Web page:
- In Kalimantan (Borneo), during the 1982-83 El Nifio drought, fires
destroyed more than 5 million ha of forest and agricultural land, while in 1997-98, also
in Indonesia, fires on the islands of Sumatra and Borneo consumed 9 million ha of
vegetation. During the drought in the former USSR in 1987, some 14.5 million ha of forest
were destroyed by fire.
- In the summer of 2000, due to unusually dry, hot weather,
wildfires have been raging all across the western United States, from Arizona up to the
Canadian border. The National Interagency Fire Center in Idaho, USA, reported that the 25
largest fires burning in Montana, USA, represented almost half of the 964,721 acres
burning across the West of the United States, in what has been described as the nation's
worst wildfire season in half a century.
- Forests everywhere have been and are being threatened by
uncontrolled degradation and conversion to other types of land uses, influenced mainly by
increasing agricultural expansion, and environmental mismanagement, including lack of
adequate fire control, excessive logging, and overgrazing.
- Every year, 1 to 2 billion metric tons of plant mass are burned in
the process of land clearing. It is estimated that between 800 and 1,200 million metric
tons of agricultural residuals are burned annually, making this practice a major source of
atmospheric pollution, mainly in the tropics.
- In prescribed fires for forest management in North America, 2
million ha of land are burned annually and 40-130 million ha annually in Australia.
The figure indicates the average area burned
annually in the various regions of the world
During acute smoke emergencies, mitigating measures that can be
- remaining indoors
- reducing physical activity and refraining from smoking
- using air cleaners
- using gas masks and respirators
- evacuating susceptible people to emergency shelters
Schools, childcare centres, retirement homes, nursing homes,
hospitals, and hospices should provide air-conditioned rooms for susceptible individuals.
Air-conditioned emergency shelters with adequate particle filtration should be located
inside large commercial buildings, educational facilities, or shopping malls.
WHO has issued comprehensive guidelines for
governments and responsible authorities on actions to be taken when their population is
exposed to smoke from fires. WHO's Health Guidelines for Vegetation Fire Events gives
information on vegetation fires at the global, regional, and national levels obtained by
remote sensing techniques, on the characteristics of the sources' extent and on the
pollutants being released.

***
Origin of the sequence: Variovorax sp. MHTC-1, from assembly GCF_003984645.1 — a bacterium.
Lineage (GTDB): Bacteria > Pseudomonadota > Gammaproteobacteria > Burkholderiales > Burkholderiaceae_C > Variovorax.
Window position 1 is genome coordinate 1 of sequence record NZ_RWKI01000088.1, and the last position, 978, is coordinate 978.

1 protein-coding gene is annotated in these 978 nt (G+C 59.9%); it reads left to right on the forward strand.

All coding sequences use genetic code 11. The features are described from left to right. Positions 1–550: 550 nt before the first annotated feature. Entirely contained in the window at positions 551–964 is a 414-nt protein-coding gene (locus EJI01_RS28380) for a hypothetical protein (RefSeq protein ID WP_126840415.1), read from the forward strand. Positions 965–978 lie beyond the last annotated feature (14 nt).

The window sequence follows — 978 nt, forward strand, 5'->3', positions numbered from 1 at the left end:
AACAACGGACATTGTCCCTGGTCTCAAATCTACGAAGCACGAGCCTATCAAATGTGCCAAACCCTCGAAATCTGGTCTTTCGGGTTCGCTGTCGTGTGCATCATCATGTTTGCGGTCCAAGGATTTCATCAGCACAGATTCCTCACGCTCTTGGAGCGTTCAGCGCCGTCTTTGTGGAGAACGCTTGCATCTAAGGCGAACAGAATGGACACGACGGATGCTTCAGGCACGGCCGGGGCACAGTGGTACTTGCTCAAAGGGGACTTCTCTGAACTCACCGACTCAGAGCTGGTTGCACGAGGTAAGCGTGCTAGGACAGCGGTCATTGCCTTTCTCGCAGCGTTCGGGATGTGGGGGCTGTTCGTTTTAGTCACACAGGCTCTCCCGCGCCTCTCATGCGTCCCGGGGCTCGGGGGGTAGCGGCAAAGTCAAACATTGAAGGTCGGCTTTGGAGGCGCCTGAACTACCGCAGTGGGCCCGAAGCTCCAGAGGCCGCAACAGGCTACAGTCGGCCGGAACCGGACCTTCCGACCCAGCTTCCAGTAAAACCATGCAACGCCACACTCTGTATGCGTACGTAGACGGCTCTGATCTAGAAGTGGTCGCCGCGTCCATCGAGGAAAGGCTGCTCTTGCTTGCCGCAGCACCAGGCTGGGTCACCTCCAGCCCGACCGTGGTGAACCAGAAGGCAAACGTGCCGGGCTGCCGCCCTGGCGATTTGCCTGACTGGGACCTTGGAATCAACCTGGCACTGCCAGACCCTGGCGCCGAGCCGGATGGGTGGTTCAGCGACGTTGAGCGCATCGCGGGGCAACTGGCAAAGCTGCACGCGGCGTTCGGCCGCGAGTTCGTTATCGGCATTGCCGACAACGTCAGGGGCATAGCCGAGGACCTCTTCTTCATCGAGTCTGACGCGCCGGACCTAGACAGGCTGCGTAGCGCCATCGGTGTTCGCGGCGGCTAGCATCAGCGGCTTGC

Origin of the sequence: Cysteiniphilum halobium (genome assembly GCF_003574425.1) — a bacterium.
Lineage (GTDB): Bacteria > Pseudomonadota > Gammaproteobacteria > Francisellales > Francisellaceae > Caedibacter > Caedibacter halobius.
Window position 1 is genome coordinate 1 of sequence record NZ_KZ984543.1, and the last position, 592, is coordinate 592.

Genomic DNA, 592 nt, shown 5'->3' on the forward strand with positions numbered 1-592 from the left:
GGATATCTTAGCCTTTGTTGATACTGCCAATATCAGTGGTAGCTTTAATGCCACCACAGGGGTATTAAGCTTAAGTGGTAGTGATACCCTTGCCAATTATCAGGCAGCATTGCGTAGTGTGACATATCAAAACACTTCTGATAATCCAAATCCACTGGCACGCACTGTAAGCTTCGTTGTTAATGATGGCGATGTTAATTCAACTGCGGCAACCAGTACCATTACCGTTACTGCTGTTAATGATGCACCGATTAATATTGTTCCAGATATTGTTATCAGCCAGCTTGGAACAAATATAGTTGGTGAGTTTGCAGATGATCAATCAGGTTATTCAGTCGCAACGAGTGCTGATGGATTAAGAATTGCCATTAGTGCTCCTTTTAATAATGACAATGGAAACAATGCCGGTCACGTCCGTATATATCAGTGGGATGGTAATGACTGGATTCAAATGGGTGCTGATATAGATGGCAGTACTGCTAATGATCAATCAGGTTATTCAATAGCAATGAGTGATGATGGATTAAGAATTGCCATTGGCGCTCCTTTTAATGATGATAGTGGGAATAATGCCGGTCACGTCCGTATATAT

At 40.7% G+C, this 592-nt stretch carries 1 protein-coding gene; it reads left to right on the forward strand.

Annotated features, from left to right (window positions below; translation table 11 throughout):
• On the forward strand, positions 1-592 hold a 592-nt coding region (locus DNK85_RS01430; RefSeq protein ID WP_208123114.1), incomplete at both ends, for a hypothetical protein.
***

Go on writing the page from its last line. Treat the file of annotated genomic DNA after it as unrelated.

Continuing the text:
The Guidelines examine acute and chronic health effects of air pollution due to biomass
burning, advice on effective public communications and mitigation measures, and guidance
for assessing the health impacts of vegetation fires. They also provide measures on how to
reduce the burden of mortality and preventable disability suffered particularly by the
poor, and on the development and implementation of an early warning air pollution system.
Early warning systems for fire and atmospheric pollution are essential components of fire
and smoke management, and are based on space, ground, and climate monitoring, as well as
modelling. The use of "fire-weather" forecasts and assessment of vegetation
dryness may also be included. Air quality monitoring should be conducted on a regular
basis in major cities and other populated areas likely to be affected by vegetation fires
and should include information for public health warnings. Monitoring stations in rural
areas should provide background information on particulate concentration, with the
concentration of particles having diameters below 2.5 micrometers measured by a
ground-based network of air samplers.
Accompanying the Guidelines are background papers and a teachers' guide. The
recommendations and texts were drafted at a meeting of experts convened by the United
Nations Environmental Programme, the World Meteorological Organization, and WHO held in
Lima, Peru, in October 1998.
The papers presented at this meeting were published separately as Health Guidelines for
Vegetation Fire Events - Background Papers. Another document - Health Guidelines for
Vegetation Fire Events - Teachers' Guide compiles educational material for use in training
These are the first WHO publications providing advice and guidance on the management of
vegetation fire events. All three publications form a set, which can be useful in handling
this important public health issue in a practical manner. They are also available on
N.B. - The Mediterranean Council for Burns and Fires
Disasters is the official WHO Collaborating Centre for Prevention and Treatment of Burns
and Fire Disasters. See also the Annals: 12: 236, 1999.